[Content note: rape trauma, PTSD]
I’ve not been shy about criticising those around me for things which trigger me, for ableist bullshit, for that which I disapprove of, but I’ve never particularly been good at looking at myself and taking those same values to heart. While I strive not to hurt anyone in anything I do, and aim to be a better person as much as I can, I’m not great when certain things are challenged. I’m not very good at taking criticism for my own behaviour.
When it comes to my online interactions, I tend to be pretty damn sexual, bluntly. And it’s something I notice while I’m watching shows, too, that my first response is always a leer, followed by true appreciation for skill and ability. And I’ve been called on this, and made excuses, like the idea that a femme response to a masc person isn’t the same power differential as the opposite; and while that may be true to a point, the last thing I want to be is a harasser, a hypocrite, to do to others what has been done to me.
I think – I hope – male wrestlers I’ve actually spent time with would say that the sexual stuff burns away pretty quickly, if it’s even there at all in person. I’m affectionate, certainly, and physically affectionate with all those that I consider safe, friendly, close, but there’s nothing more than that under it. There’s a reason I chose ‘mama’ as my moniker, to touch masc friends on the shoulder and tell them how gorgeous they are in a way which is completely platonic, just the way I would with femme friends when complimenting the effort they’ve put into themselves, or their outfits, or their hair, or just how they glow when they’re happy. I don’t react with sexual comments to people because I want to sleep with them; it’s born out of stress and fear, putting up a wall between me and them.
I explained, recently, that I think of men as “large, currently friendly dogs, and the key word is currently” – and then I decided to think about what that means. Shortly, for the first time in the thirteen years since my first rape, I’ll be having treatment for my PTSD, and I wanted to look at what trauma has changed for me, and how I want to address that. And one of those ways is that, truthfully, I don’t really view men as people. Individually, yes, those I greet and hug and spend time with, they’re people, but as a whole? No. Admitting that men are people would be to admit that it was people who hurt me, people who raped me, people who held me down and broke every part of who I was and ruined years of my life, and I can’t even type those words without breaking down into tears. The idea that people – people like me, people like those I know – are the same as the men who sexually and physically assaulted me makes my breath come faster until I’m having a panic attack just sat alone in my spare room.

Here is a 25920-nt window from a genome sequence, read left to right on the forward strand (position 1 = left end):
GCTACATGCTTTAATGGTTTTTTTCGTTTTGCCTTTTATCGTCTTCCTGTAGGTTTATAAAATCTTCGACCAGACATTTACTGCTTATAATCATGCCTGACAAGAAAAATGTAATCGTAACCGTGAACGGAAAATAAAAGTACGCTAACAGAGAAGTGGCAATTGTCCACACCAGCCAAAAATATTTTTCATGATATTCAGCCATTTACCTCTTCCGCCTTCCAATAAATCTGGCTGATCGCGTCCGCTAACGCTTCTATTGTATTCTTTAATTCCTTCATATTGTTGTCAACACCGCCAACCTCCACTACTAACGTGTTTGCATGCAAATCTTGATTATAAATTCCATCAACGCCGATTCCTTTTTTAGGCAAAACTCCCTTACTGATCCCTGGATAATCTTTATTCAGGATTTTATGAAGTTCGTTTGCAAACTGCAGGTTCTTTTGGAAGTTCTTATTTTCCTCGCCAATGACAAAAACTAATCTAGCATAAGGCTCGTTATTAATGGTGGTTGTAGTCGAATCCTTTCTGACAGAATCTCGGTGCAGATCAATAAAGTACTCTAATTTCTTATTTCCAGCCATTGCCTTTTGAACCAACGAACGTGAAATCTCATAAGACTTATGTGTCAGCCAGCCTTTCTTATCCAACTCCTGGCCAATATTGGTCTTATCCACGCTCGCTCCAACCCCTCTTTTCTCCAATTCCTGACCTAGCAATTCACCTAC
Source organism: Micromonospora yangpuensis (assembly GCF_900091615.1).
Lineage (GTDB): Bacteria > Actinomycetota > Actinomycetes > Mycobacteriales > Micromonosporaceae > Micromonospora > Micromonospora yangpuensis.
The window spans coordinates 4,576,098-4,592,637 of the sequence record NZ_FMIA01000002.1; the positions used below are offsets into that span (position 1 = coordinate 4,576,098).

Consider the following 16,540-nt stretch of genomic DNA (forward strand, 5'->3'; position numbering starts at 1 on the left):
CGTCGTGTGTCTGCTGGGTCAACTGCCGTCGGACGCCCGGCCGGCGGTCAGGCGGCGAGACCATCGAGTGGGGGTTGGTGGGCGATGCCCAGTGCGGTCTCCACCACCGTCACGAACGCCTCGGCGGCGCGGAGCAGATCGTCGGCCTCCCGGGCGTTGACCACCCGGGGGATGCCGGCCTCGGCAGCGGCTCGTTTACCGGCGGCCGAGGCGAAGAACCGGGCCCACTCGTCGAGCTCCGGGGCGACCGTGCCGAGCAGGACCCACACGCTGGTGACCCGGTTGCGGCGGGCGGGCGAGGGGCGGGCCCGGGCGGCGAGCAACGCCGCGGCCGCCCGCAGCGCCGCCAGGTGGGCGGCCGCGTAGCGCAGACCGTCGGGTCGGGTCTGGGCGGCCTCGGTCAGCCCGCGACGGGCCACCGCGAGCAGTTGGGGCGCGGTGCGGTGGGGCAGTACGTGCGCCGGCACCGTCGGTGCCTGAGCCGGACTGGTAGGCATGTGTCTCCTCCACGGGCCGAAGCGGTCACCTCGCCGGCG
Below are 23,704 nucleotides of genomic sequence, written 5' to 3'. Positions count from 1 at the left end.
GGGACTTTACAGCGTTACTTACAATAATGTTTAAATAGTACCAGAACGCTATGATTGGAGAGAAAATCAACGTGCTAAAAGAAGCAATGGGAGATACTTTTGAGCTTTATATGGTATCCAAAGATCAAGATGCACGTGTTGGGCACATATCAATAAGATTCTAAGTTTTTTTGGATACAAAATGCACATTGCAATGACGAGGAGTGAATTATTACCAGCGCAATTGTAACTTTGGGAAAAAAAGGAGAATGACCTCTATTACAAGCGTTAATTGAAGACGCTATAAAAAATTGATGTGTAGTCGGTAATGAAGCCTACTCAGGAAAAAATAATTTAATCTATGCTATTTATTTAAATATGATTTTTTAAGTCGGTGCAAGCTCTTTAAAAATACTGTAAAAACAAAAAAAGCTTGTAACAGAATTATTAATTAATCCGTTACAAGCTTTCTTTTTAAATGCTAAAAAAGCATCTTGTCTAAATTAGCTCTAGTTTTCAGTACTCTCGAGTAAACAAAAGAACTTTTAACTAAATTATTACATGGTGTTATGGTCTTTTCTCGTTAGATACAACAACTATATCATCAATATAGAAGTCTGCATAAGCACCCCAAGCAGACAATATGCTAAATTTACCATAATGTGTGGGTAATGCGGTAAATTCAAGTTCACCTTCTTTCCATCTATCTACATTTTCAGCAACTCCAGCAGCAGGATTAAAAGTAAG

It’s telling that I don’t treat femmes like this, don’t react that way to women – because I’d view that as abhorrent. Because I treat women like people, with rich inner lives, personalities, with feelings – I treat them with the respect I would like to be treated. I don’t treat men with respect, because I don’t see them as intelligent human beings, because then I have to face that intelligent human beings, who knew what they were doing and knew how much they were hurting me, gave me my trauma. And that’s something I’ve suppressed for years in order to carry on with my life with zero mental health support for my trauma.
But that’s no excuse. It’s a reason as to why I’ve not thought about this much before, but it’s not an excuse. The sexual aggression may come from a place of fear, may be about taking power in a situation where I feel none, but that’s exactly the same reasoning men give for harassing women. They feel threatened, they want power, they don’t really believe women are people. That’s the last thing I ever, ever want to be a part of, and I’ve not only been doing it, I’ve been defending it. I’ve been defending the same behaviour which leads to the sort of thing that happened to me, and I haven’t been able to be honest enough to see that.
To those who’ve stepped in and commented on my behaviour, have made it clear that I’m going too far, that it’s unacceptable, and that I’ve been hypocritical – thank you. It’s not been easy, and I’ve come back with excuses a number of times, but without that, I might never have made the connections, and I’ll probably need those to help me with trauma therapy, when it starts. I’ve struggled, and I’ll probably continue to struggle, with the criticism, especially when publicly stated, because I don’t cope well with conflict, and so, I’d like to ask a favour that I’m relatively sure I don’t deserve. If you think I’ve said something that’s inappropriate, that I’ve been sexually aggressive – my DMs are open. Taking me aside privately would make things easier for me, mentally, which is a plane in which I’m pretty unstable at the moment, and will probably only get worse when treatment starts and I have to face things that I’ve spent thirteen years suppressing. I’m incredibly grateful for your help, but a private comment would be more helpful.
As for what I’m going to do – well, it probably involves keeping my mouth shut more often, responding to people only after I’ve thought it through, and reminding myself that the people I’m talking to ARE people, that they’ve got emotions and feelings like I have, and that what I’m doing is unacceptable. It’s going to be difficult to change the thought processes of over a decade, and I don’t expect it to happen overnight, but if I’m not willing to try, then what sort of person am I?
Not the sort of person I want to be.